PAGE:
Many times a small business may be working on a government contract and they may not realize they are working on a government contract since they are not contracting directly with the government. This situation is called a second tier government contract, or a case where the company is a subcontractor (or sometimes a supplier) to a Prime contractor. In this situation, the company is not completely relieved of all the government’s rules and regulations. Almost all government contracts have what is called “Flow-Down” requirements. This is a case where the Federal Government gives mandatory flow down clauses in their contract to the prime and then requires that the Prime contractor pass this requirement along to all of their subcontractors (& sometimes to suppliers) and many times these must be passed on down the chain.
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Posted by Mike Anderson on Mon, Jul 28, 2014 @ 06:01 AM
Posted by Mike Anderson on Wed, Jun 18, 2014 @ 10:29 AM
Running a small business is a challenge. I saw a statistic the other day that less than half of small businesses survive to see their 5th birthday. If it isn't enough facing challenges of cash flow, business development and infrastructure to confront the new business owner there can be other obstacles like compliance with government regulations. Government regulations take many forms and meanings to the small business, depending on your business line and even your customer list. A "standard" small business must concern itself with loans (bank, SBA, Angel funding, etc), taxes, municipal regulations, rent, lines of credit, equal employment regulations, minimum wage guidelines, vacation time, mandatory sick leave, cash flow, health care for employees, insurance and a myriad of other complex situations. For instance, if you are a government contractor, you open yourself up to a lot more regulations. When your customer is the US Government, there are regulations to go around that make things more complex. Things like the Federal Acquisition Regulations (FAR), the Code of Federal Regulations (CFR), the Office of Management and Budget (OMB) directives, Agency directives, Defense Contract Audit Agency (DCAA) regulations and Defense Contract Management Agency (DCMA) to name a few can add layers of complexity on the small business.
Posted by HubSpot User Default on Fri, Jun 13, 2014 @ 07:00 AM
What a great feeling it is to find a $20 bill in your jacket pocket. It’s a happy surprise many of our clients have come to experience, only the cash they find lingering in the corner of their contracts could be amount to tens of thousands of dollars.
The Directorate of Defense Procurement and Acquisition Policy (DPAP) has requested input on the statutes and regulations that govern the purchasing process. Originally the DPAP requested all comments 30 days from the announcement on February 12th. Many industry organizations, including the National Defense Industry Association (NDIA), pushed back and the DPAP office has granted another month to solicit opinions. The new deadline for comments to the DPAP office is April 23rd. The DPAP office is looking primarily for:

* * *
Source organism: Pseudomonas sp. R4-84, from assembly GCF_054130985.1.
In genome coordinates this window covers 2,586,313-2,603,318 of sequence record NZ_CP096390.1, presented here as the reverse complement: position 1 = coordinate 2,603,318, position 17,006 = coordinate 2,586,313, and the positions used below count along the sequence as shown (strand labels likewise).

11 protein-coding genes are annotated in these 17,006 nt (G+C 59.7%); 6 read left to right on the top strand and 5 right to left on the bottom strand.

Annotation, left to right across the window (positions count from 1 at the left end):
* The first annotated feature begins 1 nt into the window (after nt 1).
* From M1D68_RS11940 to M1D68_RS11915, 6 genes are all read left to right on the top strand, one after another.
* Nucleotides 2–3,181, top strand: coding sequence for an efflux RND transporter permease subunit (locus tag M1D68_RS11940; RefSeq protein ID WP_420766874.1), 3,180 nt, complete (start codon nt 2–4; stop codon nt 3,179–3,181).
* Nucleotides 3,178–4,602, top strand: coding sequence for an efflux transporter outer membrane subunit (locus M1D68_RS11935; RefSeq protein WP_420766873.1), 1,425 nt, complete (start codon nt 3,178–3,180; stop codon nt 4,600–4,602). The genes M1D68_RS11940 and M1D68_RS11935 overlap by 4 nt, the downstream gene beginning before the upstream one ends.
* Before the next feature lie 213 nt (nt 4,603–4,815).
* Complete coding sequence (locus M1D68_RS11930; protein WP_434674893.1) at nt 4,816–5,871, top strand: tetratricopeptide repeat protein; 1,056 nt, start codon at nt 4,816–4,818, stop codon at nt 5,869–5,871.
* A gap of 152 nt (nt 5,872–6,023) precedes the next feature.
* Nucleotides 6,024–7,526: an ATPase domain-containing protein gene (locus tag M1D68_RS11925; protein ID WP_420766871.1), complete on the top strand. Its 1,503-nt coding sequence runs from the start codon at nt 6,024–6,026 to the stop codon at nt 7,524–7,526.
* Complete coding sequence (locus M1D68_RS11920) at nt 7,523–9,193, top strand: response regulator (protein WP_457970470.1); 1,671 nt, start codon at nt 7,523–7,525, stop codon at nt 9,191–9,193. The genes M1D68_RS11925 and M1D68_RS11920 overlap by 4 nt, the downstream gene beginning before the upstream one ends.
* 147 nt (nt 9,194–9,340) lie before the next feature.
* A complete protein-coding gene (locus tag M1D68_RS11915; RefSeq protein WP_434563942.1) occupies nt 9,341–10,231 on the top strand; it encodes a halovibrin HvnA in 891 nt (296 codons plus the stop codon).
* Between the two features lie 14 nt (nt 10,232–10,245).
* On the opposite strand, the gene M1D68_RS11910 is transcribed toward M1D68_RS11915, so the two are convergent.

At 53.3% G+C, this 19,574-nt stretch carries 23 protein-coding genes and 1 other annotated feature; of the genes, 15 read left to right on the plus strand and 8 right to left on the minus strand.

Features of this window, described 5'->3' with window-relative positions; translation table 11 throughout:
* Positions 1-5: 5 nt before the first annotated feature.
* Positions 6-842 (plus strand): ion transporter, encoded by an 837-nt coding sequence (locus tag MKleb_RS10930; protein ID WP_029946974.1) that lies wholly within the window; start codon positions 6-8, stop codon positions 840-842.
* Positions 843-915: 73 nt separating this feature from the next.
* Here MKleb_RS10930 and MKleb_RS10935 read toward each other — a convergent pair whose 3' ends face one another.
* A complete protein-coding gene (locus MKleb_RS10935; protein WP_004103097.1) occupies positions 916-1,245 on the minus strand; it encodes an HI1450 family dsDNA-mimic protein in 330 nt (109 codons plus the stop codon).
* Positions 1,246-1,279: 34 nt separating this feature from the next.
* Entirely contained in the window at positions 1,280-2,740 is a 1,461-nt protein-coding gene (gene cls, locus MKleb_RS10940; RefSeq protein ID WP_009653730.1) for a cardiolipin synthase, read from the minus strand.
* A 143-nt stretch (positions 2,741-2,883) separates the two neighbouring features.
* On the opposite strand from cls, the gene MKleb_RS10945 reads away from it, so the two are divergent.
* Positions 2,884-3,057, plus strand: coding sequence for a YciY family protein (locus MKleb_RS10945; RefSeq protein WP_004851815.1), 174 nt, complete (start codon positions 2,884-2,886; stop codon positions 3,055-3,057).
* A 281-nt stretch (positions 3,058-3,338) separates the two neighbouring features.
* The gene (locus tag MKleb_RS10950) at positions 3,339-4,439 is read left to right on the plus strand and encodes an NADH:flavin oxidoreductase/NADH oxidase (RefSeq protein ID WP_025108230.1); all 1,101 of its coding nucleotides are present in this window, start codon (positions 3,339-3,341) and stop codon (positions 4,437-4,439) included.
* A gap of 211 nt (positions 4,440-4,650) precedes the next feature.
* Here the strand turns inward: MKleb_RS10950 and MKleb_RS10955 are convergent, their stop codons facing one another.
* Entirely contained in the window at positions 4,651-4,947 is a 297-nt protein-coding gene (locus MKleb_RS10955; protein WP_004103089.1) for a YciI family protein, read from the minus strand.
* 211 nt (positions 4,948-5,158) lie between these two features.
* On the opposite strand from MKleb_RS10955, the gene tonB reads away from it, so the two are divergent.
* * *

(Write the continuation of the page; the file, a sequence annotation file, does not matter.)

Posted by Mike Anderson on Fri, Feb 21, 2014 @ 11:49 AM
Late last year the Federal Government changed the Federal Acquisition Regulations (FAR) to make mandatory accelerated payments to small business, especially from certain agencies. This began with policy directives by the Office of Management and Budget (OMB) Memoranda M-12-16, dated July 11, 2012, and M-13-15, dated July 11, 2013. These policies were incorporated into the FAR on November 25th, 2013. The new rule requires prime contractors to make accelerated payments to subcontractors and is found in the following FAR clauses:
Many small businesses are looking to the Federal Government for either a solid first market or a market expansion for their business. I think the Federal Government is a good customer to have, as long as you understand the pros and cons of doing business with this customer (in other words, the risks).
Posted by Mike Anderson on Fri, Oct 18, 2013 @ 09:22 AM
In the past we have talked about DCAA compliance on Federal Contractors and focused mainly on the accounting system. Many times some of the auxiliary systems get either "swept under the rug" or assumed that they are not a big issue. These auxiliary systems include timekeeping, invoicing, subcontracting among others. Obviously these systems utilize the accounting system and data but they also have regulations and must be done properly in order to maintain compliance. Today I would like to focus just on the Invoicing part.
Most contracts with the Federal Government are governed by the regulations set forth in the Federal Acquisition Regulations (FAR). While most government contractors have heard of the FAR, and may have some familiarity with it, many do not know where these regulations came from and why they are important. The FAR was created following a statue from the Office of Federal Procurement Policy within the Office of Management and Budget in 1979. The purpose of this statute was to create and implement a uniform procurement system. The FAR became effective in 1984 (a mere 5 years later), again proving that most things take time, especially related to the government. The actual FAR regulation is contained in Title 48 of the Code of Federal Regulations, Parts 1 through 53. This regulation is used by all Federal Executive agencies in their acquisition of supplies and services using appropriated funds.